Representative Len Greene Jr. (R-105) stood with House and Senate Republicans today as they announced their ‘Common Sense’ legislative agenda for 2011.
The Republican agenda outlined today includes massive state government reorganization and downsizing, freezing state employee salaries and other across-the-board spending cuts to save Connecticut taxpayers billions over the next two years.
“It’s important for Connecticut to know that we understand the difficulty they’re going through and we’re willing to take the lead,” Rep. Greene said. “The proposals outlined today include legislative pay cuts, statewide spending reductions and state employee give-backs designed to spur the state back to fiscal health.”
Republicans also offered other suggestions on how to deal with the state’s fiscal crisis: rolling back spending to previous levels to save as much as $1.6 billion; a 5 percent reduction in the state’s workforce for $250 million in cuts; and state employee givebacks worth nearly $1.75 billion. Republicans said that their proposals preserve municipal aid over the next two years but would still save the state $1 billion. No significant spending cuts have been made over the last two budget cycles, despite the massive drop off in revenue, which has led to the projected $3.5 billion deficit.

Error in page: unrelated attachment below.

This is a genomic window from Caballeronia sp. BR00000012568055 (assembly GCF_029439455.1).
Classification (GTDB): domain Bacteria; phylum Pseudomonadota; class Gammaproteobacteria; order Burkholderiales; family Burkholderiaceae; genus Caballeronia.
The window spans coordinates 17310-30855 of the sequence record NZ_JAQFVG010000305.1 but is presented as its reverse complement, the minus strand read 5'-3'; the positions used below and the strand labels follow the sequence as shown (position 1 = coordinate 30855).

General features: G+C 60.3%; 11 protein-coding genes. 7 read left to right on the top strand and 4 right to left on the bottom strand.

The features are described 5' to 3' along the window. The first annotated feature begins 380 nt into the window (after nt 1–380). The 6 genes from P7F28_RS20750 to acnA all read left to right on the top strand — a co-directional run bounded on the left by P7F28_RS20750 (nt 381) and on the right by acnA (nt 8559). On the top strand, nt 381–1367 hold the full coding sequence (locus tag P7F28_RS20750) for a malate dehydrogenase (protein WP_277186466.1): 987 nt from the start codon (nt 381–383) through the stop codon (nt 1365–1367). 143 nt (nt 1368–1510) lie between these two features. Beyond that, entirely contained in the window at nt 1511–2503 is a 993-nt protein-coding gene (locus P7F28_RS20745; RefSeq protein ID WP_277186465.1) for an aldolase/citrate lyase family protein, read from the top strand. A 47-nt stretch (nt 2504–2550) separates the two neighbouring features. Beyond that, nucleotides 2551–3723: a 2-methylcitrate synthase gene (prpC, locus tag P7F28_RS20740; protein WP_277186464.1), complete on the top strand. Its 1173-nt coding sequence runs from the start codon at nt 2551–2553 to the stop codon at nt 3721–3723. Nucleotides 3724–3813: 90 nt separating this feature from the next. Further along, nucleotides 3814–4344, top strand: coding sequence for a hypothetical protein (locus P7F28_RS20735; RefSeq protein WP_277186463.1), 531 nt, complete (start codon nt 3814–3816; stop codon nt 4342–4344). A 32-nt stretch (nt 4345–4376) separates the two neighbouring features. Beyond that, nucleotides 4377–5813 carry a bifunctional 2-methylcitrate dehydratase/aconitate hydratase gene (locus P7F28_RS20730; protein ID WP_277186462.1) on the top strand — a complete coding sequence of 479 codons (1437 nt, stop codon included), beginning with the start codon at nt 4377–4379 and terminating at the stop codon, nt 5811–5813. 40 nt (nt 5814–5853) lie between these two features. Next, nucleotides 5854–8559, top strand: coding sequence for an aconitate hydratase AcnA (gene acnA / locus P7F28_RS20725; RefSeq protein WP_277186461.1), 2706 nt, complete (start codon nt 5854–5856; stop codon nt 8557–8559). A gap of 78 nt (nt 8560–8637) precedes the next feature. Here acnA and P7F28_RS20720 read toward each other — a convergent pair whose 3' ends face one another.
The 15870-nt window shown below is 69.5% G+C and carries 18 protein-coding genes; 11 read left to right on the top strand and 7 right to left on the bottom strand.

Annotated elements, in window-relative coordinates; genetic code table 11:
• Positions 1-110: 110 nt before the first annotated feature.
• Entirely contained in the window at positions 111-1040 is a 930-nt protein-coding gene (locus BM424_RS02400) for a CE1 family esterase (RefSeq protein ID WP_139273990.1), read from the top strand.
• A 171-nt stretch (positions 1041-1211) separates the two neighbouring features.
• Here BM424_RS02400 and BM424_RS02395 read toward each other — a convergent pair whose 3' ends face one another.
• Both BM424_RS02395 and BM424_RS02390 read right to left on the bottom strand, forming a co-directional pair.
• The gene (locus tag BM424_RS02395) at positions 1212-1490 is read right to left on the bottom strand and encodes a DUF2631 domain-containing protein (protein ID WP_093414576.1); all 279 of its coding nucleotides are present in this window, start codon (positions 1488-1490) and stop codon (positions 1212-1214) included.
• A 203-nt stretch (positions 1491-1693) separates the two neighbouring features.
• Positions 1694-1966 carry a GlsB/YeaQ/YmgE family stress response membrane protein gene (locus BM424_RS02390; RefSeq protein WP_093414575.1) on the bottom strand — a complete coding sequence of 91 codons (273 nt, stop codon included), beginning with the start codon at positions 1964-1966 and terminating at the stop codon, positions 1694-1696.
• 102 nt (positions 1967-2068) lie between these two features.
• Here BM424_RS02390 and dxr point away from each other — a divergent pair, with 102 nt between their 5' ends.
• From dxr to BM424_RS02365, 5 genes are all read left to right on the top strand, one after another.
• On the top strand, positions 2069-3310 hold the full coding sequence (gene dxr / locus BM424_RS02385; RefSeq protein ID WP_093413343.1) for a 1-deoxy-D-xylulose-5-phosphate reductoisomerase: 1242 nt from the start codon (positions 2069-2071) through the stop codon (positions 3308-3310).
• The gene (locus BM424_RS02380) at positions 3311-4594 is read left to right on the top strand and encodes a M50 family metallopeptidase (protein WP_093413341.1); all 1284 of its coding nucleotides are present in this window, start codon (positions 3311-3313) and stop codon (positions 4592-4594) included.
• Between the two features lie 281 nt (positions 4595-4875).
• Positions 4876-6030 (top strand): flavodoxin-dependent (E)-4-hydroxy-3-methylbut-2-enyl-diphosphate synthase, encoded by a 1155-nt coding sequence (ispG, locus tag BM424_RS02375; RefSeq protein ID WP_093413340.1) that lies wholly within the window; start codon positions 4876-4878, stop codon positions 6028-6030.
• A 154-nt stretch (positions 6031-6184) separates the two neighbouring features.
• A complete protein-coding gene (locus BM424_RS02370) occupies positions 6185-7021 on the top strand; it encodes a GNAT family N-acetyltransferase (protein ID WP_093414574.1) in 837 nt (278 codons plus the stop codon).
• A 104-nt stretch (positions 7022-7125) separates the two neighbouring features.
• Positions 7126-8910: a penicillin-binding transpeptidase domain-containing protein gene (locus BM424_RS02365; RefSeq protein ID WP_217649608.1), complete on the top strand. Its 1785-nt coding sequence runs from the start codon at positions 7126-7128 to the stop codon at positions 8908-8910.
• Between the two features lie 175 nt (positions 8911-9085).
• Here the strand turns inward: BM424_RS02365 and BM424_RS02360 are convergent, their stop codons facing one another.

“I am committed to doing what’s right for the people of the Valley and the entire state and that means making the difficult decisions to get Connecticut back on a solid financial footing” Rep. Greene said. “Connecticut can not afford to borrow more than it takes in, it’s time to tighten the belt on spending.”
The comprehensive set of proposals include immediate savings for taxpayers, such as the 10 percent pay and perk cuts for lawmakers to realize $3.7 million in savings and elimination of longevity bonuses for state employees to save $30 million annually. The two-year pay freeze for state workers would save $337 million, according to the non-partisan Office of Fiscal Analysis.
Other features of the Republican plan include merging 43 agencies into 11, including combining all Legislative Management agencies into one entity; reducing the number of managers, limiting bonding to 10 percent of state budget, eliminate the 10 percent corporate surcharge and the business entity tax, and providing tax credits to companies that hire off unemployment rolls.